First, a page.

Managing a website is a bit like owning a house. It might look lovely on the outside, but it needs regular upkeep and maintenance for it to stay in tip-top condition. That’s why you should conduct a website audit. It’s a chance to take an inventory of everything you have so you can plan your content more strategically and to enhance your website’s SEO.
It’s no secret that a periodic content review is a way to get more – and better – traffic to your site. Google’s not too fond of old content, and as a result, the search engine can limit traffic to your site if it’s not kept up to date.
You should aim to conduct a massive website audit annually – we do ours in January – followed by quarterly check-ins to update your content list. But if you’ve never done a website audit before, here’s a simple guide to help you along the way.
Step 1 – Establish your website audit goals
Beyond wanting to stay on the good side of search engines, there are several reasons why it’s important to audit your website. For starters, you’ll want to discover your best performing content that consistently brings traffic to your site. By identifying these gems, you can work out how to optimise them so they can add even more value. For instance, you might want to embed an asset such as a Slideshare or e-mail capture form into the content to help increase conversions.
You’ll also want to identify any content gaps to determine the kind of content you should be creating in the future. A content audit will help you figure out what resonates with your website visitors, and this insight can provide you with ideas for supporting, and preferably evergreen, content.
Another goal of a website audit is to remove duplicate content. Multiple pieces with the same information can impact your traffic, as search engines can’t work out which version is more relevant in a search query – so it’s more likely to reduce the visibility of both versions.
Finally, if you have pages that get minimal clicks, an audit will give you the chance to eliminate stale content.
Step 2 – Find your URLs
Analytics tools like Google Analytics or Adobe Omniture not only provide insight into your visitors, but it’s a source for most, if not all, of your URLs – the links to your web pages. In your Analytics account, select Behaviour / Site Content / All Pages to get an overview of your website content and see how it’s performing. The type of business or organisation you have, along with the age of your website, will determine how many URLs you’ll be dealing with. The most important thing is to see what you have, so you can chip away at the audit as long as you need to.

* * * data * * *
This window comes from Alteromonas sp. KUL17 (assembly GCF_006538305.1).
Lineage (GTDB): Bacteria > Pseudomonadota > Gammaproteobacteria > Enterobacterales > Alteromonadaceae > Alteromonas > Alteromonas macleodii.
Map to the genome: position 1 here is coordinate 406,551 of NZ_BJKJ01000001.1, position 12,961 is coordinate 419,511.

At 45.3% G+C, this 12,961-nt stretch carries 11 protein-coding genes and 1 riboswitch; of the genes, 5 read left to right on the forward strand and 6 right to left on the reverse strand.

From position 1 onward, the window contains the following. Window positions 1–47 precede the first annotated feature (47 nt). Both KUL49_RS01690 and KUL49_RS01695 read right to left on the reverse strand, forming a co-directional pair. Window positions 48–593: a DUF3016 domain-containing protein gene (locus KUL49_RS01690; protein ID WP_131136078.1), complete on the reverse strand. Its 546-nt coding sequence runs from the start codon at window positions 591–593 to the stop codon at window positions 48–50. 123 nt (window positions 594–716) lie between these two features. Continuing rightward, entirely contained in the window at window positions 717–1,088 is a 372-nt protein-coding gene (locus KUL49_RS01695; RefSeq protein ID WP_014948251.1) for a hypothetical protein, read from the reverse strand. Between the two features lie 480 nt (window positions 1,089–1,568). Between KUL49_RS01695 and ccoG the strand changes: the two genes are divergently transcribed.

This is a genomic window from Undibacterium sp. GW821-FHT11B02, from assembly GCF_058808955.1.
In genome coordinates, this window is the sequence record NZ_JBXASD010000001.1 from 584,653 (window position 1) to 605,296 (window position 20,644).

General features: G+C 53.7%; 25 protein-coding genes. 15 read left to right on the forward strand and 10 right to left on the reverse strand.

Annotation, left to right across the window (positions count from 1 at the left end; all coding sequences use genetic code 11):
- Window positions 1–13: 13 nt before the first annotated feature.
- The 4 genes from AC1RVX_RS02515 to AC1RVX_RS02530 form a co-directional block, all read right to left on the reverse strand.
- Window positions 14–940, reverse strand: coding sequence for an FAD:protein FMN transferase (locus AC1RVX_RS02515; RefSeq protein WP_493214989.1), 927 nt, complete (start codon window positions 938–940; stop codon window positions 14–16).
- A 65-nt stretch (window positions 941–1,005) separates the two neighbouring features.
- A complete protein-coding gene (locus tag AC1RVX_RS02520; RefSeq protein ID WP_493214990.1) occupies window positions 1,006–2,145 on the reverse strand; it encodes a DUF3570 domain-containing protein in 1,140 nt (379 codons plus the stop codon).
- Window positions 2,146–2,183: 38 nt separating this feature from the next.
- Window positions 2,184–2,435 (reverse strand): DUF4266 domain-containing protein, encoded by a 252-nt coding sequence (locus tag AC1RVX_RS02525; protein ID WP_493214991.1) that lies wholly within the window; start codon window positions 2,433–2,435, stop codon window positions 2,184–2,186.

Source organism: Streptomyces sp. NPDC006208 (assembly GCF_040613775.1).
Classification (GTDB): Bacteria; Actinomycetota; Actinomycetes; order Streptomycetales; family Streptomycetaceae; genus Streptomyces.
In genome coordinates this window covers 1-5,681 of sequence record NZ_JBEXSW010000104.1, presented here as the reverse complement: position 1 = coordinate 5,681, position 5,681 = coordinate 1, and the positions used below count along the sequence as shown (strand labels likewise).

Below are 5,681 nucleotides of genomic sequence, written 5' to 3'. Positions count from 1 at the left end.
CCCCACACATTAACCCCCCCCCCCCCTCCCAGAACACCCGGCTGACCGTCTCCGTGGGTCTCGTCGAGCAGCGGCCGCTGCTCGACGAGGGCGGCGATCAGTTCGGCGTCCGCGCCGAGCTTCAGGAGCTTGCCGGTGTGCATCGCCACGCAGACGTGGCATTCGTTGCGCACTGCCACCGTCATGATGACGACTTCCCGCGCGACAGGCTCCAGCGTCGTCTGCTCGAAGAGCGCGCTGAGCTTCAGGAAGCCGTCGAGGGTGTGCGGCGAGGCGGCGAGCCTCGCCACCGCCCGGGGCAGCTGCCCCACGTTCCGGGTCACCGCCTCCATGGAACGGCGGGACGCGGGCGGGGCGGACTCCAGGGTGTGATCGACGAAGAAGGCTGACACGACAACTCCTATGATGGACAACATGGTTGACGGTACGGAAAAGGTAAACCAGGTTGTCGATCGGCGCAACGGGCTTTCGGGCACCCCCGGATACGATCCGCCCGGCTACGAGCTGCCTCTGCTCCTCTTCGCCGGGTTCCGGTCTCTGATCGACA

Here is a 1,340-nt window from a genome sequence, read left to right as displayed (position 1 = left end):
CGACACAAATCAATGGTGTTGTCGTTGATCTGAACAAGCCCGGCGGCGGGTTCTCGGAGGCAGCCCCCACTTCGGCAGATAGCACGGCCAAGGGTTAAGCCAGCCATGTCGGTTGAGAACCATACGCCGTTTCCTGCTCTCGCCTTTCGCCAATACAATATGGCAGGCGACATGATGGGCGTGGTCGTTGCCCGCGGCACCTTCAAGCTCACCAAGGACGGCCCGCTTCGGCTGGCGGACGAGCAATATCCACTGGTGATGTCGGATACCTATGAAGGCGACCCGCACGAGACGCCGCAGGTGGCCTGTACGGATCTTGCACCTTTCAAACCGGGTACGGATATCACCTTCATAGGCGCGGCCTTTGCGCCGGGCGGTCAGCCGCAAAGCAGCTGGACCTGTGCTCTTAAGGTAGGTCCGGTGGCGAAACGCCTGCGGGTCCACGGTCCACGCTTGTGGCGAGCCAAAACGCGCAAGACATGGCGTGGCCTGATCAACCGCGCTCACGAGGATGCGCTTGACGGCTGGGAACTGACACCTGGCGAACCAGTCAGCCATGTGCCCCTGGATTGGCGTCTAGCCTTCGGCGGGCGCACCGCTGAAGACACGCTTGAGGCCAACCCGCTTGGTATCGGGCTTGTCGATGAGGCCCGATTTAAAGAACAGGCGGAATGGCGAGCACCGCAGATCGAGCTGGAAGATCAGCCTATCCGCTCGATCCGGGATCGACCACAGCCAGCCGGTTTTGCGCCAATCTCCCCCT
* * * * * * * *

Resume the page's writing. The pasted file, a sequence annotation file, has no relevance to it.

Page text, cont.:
For a ready-made Excel doc to work with, export your pages report from Google Analytics. Change your date range to cover 12 months and show the maximum number of rows for the number of pages you have. Our website has 167 pages, so we showed 250 rows.
Once exported, you’ll need to do a little clean-up so you have the exact pages you need. Delete irrelevant pages, and go through your list to delete any other URLs that don’t lead to specific pages. The easiest (and quickest) way to do this in Excel is to freeze your top row in ‘View / Freeze Top Row’. In ‘Data’, select ‘Filter’ and pick out the pages you want to remove.
To determine the value of a URL, your most important metrics are ‘Page Views’ and ‘Bounce Rate’, so delete or hide your other columns in your document. Add the following columns to your inventory:
- Title – of the page
- Meta description
- SEO keywords
- Number of backlinks (backlinks from quality websites help to improve your ranking)
- Action – Keep as is, Improve or Remove
- Further recommendations
- Date updated
- Date to re-review
For a more comprehensive audit, you might want to analyse other factors such as the number of images present, image all tags, word count, number of comments, or number of social shares.
Step 3 – Establish your website audit workflow
Now the real work begins. The most productive way to audit your pages is to sort your Excel document by high to low performing content (using Filter). Visit each page and work through the different columns in your document, analysing the value of each page and making a note of possible recommendations. Here are some actions you might want to consider:
If you have creative content that is performing well or has a good number of backlinks but may be out of date, give it a refresh so it’s relevant and timely. Update time-based references (such as ‘yesterday’ or ‘today’), change relevant tenses (i.e. ‘is’ to ‘was’), and add a blurb at the top of the page to note that it’s updated. Refreshed content should also be republished with an updated time stamp and re-promoted.
For old pages that offer little value, you might want to delete it and create a new blog post related to the topic. However, as the URL for the original post may be linked on another website, you should create a 301 redirect of the old URL to the URL of your new post so you don’t get 404 errors (which can hurt your SEO). If you use WordPress, the Redirection plugin is ideal for setting up redirects.
A website audit can feel like a massive admin job, but rest assured, if you do your audit as and when you can, you’ll no doubt reap the benefits of putting your house in order.
For more tips, check out our recently updated guides – they cover everything from creating a content strategy to the art of writing a creative brief (and they’re free!).